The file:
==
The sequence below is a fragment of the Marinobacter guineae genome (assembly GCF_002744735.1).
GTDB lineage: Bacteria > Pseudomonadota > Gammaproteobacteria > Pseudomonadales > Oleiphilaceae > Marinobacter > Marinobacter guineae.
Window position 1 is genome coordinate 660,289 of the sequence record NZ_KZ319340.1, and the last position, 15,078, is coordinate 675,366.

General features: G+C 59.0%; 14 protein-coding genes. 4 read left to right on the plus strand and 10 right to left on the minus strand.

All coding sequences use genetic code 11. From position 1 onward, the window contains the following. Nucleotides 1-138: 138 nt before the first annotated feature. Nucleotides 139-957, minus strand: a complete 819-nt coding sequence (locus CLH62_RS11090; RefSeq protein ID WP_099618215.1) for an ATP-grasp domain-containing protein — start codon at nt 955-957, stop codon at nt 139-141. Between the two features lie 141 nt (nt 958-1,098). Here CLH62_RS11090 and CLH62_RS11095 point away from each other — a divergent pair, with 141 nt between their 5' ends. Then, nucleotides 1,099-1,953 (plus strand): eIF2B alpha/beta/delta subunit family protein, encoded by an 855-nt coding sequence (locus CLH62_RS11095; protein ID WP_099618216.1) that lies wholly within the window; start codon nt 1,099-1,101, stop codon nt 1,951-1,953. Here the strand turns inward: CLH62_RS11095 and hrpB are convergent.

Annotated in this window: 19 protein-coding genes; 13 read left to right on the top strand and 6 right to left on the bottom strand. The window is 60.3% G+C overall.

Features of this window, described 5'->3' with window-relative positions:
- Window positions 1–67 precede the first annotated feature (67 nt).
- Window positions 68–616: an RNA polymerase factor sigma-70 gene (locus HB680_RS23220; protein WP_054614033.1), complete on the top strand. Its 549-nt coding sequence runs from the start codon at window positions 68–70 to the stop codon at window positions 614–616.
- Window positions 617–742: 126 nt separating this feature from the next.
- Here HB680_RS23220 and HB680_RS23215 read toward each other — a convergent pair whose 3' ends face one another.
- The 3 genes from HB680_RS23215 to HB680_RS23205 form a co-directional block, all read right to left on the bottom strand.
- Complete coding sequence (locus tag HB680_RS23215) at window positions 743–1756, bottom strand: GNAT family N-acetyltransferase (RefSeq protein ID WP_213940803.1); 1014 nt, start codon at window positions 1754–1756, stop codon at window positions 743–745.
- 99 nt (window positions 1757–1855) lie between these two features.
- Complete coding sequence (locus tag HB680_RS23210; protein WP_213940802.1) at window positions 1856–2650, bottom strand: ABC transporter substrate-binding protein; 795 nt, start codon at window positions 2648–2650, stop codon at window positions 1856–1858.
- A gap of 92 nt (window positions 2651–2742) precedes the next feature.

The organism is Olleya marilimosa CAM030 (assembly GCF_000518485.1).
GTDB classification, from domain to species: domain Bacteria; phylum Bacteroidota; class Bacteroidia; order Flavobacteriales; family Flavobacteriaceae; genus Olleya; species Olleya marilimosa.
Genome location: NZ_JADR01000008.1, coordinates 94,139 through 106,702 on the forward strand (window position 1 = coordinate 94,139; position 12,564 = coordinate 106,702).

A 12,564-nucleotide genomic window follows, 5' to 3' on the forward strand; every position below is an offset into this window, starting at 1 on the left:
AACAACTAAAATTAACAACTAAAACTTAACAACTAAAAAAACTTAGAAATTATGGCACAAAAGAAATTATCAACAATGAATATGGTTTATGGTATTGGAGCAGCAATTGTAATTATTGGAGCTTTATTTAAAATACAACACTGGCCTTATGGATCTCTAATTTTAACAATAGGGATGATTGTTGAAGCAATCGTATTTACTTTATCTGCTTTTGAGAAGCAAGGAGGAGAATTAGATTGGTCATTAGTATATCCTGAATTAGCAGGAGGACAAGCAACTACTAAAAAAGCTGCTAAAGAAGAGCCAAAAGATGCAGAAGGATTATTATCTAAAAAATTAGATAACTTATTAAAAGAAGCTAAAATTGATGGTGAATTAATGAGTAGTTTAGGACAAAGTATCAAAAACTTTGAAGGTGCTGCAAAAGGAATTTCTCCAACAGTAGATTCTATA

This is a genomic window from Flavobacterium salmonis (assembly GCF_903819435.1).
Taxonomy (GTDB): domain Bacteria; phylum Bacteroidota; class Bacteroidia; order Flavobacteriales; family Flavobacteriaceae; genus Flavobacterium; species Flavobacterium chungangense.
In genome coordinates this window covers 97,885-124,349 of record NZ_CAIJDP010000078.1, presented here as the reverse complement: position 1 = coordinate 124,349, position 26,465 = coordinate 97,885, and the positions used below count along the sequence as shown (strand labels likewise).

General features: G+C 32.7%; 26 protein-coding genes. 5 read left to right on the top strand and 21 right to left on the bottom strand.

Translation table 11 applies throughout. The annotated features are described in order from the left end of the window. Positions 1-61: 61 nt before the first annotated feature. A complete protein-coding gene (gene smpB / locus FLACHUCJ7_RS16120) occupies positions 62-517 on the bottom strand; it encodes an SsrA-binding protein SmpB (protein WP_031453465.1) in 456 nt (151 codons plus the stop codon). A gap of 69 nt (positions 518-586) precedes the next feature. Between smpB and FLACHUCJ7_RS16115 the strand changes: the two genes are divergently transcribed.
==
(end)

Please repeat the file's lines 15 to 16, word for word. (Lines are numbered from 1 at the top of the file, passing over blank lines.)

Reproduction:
- Complete coding sequence (locus tag HB680_RS23210; protein WP_213940802.1) at window positions 1856–2650, bottom strand: ABC transporter substrate-binding protein; 795 nt, start codon at window positions 2648–2650, stop codon at window positions 1856–1858.
- A gap of 92 nt (window positions 2651–2742) precedes the next feature.